Compared to the company's cash outflow on interest (RM 240 milion) and repayment of borrowing (RM 301 million), the operational cashflow can be considered as strong, and its cashflow ratios is within my comfort zone.

However, this cashflow performance is still below my initial expection. In 2009, I hope that AirAsia can make a huge improvement, generating an operational cashflow of no less than RM 1 billion.

16 June 2009

Dissecting AirAsia's Earning 2008 (Part2)

Here, we examine AirAsia's financial performance, taking into account the profit/loss from Thailand AirAsia (TAA) and Indonesia AirAsia (IAA).

Revenues of the jointly-control-entity & associates in 2008:

  • TAA: RM 889 million
  • IAA: RM 482 million*
And their results are:
  • TAA: RM -118 million
  • IAA: RM -83 million*

* Besides IAA, AirAsia has a number of other associates. In the sense that their contribution should be quite small, I assumed that the figures of revenue/loss from associates as reported in AirAsia's statment are all derived from IAA.

The net losses stated above are after the adjustment discussed in part-1, i.e. I took out the whole unwinding loss on derivatives (RM 222 million for TAA, RM 207 million for IAA), and then charge back 20% of its amount .

The above losses are not reflected in AirAsia's reported income statement, because the associate's results are consolidated into AirAsia's statement using equity method, and their equity had become zero since few years ago. However, to gauge the economic performance of AirAsia as a grouop, these unregconized losses should be taken into account.

Consolidating the share of loss (48.9%) from these associates, AirAsia's results in 2008 will turn negative -- a net loss of RM 38 million. It should be pointed out that the shared profit/loss from the long-haul AirAsia X had not been included here. However, its contribution in 2008 should be quite small and hence negligible.


Next, we examine AirAsia's performance from the perspective of whole AirAsia Group. Here, we consolidate 100% of TAA & IAA's revenue and results with AirAsia Malaysia. In my opinion, this is the most appropriate measure of AirAsia Group's performance. (see the reasons here.)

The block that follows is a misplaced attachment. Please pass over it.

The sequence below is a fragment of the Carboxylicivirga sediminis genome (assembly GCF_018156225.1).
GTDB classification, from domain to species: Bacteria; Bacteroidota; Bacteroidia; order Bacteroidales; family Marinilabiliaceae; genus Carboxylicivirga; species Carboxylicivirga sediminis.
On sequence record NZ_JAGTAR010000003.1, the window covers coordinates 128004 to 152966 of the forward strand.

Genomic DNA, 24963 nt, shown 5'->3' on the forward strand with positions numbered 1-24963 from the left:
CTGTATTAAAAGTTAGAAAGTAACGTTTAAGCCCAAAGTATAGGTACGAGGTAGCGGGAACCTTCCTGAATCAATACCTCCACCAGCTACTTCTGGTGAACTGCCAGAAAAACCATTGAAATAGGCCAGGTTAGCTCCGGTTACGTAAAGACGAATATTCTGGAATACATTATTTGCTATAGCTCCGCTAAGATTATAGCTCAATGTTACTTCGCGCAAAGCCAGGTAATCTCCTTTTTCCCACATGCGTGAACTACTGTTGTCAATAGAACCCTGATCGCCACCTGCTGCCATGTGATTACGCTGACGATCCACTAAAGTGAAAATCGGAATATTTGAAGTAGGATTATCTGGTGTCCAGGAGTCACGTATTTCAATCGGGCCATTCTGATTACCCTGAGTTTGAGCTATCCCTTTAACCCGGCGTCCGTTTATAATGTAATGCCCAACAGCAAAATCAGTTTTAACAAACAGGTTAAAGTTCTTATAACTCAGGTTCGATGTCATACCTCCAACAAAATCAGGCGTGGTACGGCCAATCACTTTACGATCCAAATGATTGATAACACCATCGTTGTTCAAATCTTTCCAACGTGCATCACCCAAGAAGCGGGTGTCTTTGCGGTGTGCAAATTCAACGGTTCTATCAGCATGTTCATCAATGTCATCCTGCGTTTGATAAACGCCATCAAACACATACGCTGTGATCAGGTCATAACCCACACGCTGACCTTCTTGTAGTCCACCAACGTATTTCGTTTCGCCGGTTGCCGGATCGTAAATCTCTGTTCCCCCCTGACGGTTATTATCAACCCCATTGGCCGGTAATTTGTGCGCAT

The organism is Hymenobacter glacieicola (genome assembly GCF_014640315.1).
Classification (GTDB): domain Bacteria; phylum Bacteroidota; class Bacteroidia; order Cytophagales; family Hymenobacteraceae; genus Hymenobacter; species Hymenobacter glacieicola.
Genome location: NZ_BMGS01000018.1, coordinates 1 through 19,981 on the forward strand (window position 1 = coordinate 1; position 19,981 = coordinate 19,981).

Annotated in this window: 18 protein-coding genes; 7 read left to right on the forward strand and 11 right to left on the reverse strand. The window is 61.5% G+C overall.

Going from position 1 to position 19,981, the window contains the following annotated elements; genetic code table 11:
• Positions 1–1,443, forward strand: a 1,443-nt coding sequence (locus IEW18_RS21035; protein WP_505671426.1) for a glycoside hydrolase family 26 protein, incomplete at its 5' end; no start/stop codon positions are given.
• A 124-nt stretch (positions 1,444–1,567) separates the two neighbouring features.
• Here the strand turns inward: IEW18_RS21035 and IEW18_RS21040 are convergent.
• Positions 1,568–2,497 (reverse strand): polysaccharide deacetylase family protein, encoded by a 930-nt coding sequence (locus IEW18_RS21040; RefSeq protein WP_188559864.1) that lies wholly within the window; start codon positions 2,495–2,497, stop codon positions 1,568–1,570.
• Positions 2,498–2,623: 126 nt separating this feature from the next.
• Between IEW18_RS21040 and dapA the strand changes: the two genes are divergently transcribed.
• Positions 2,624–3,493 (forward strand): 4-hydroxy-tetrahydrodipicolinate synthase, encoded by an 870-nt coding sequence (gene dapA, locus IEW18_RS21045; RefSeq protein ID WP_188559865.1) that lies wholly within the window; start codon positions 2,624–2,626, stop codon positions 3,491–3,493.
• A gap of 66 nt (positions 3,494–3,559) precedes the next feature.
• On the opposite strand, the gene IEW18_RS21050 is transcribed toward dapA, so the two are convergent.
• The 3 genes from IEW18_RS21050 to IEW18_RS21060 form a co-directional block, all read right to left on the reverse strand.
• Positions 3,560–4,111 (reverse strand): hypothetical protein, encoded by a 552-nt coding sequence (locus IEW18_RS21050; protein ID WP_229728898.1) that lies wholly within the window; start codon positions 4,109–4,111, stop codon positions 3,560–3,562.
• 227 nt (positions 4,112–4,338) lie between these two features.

The figures after consolidation are:

  • Revenue: RM 4.00 billion
  • Profit/loss: RM -141 million
  • Profit margin: -3.5%

From the Group's perspective, AirAsia was suffering a loss in 2008. I'm a bit disappointed with this performance. However, the prospect of AirAsia in 2009 is very optimistic.

15 June 2009

Dissecting AirAsia's Earnings 2008 (Part 1)


As pointed out in my older posts, AirAsia's reported earnings need some adjustment before the numbers can be used to gauge its performance.

To dissect AirAsia's 2008 earnings, let's begin with the reported numbers in its Income Statement:

  • Profit before tax (PBT) : RM -869 million
  • Profit after tax( PAT) : RM -497 million
  • Earning per share: -21.1 sen

We start our analysis using PBT to eliminate the effect of deferred tax. First adjustment we had to do is taking out the non-operating gain/loss from the reported income. They are:

  • unwinding derivatives (interest-rate swaps): RM -152 million
  • unwinding derivatives (fuel hedging contract): RM -678 million
  • foreign exchange movement on borrowings: RM -235 miilion

After our first adjustment, the profit of AirAsia in 2008 is RM196 million, which is equivalent to 8.2 sen per share. Not bad so far...

But I would like to discuss further about the validity of the adjustments done. Those 3 items are excluded because they are thought to be non-recurring in nature. But are they really so?

In my opinion, the FX movement is quite volatile and the trend is difficult to predict, thus its short-term movement can be considered as non-recurring. But fuel-hedging is a different case. Every airlines in the world will more or less hedge their fuel consumption. AirAsia's current position without any hedge is just a short term bet on the movement of oil prices. Sooner or later, it will resume oil-hedging activities.

So, the unwinding decission taken by AirAsia last year, is like charging all the future loss into one year. This action will make its 2008 earning worse, at the same time inflate its future reported income (less loss from hedging).

I suggest that we charge a portion of the unwinding loss back into AirAsia's income.

According to its quarterly report (Sep-2008), the original intention of AirAsia when entering these contracts is to hedge its fuel cost in the remaining period of 2008 and year 2009. Lacking of any detail information, I think the unwinding loss of these contracts (RM 678million) should be spread evenly over the five quarters starting Q4-2008. As a result, a loss of RM136million (= 20% x RM678million) should be charged into each of these quarters to bring down the inflated earning.

As a result, AirAsia's adjusted earning in 2008 will become RM 60 million, or 2.5 sen per share.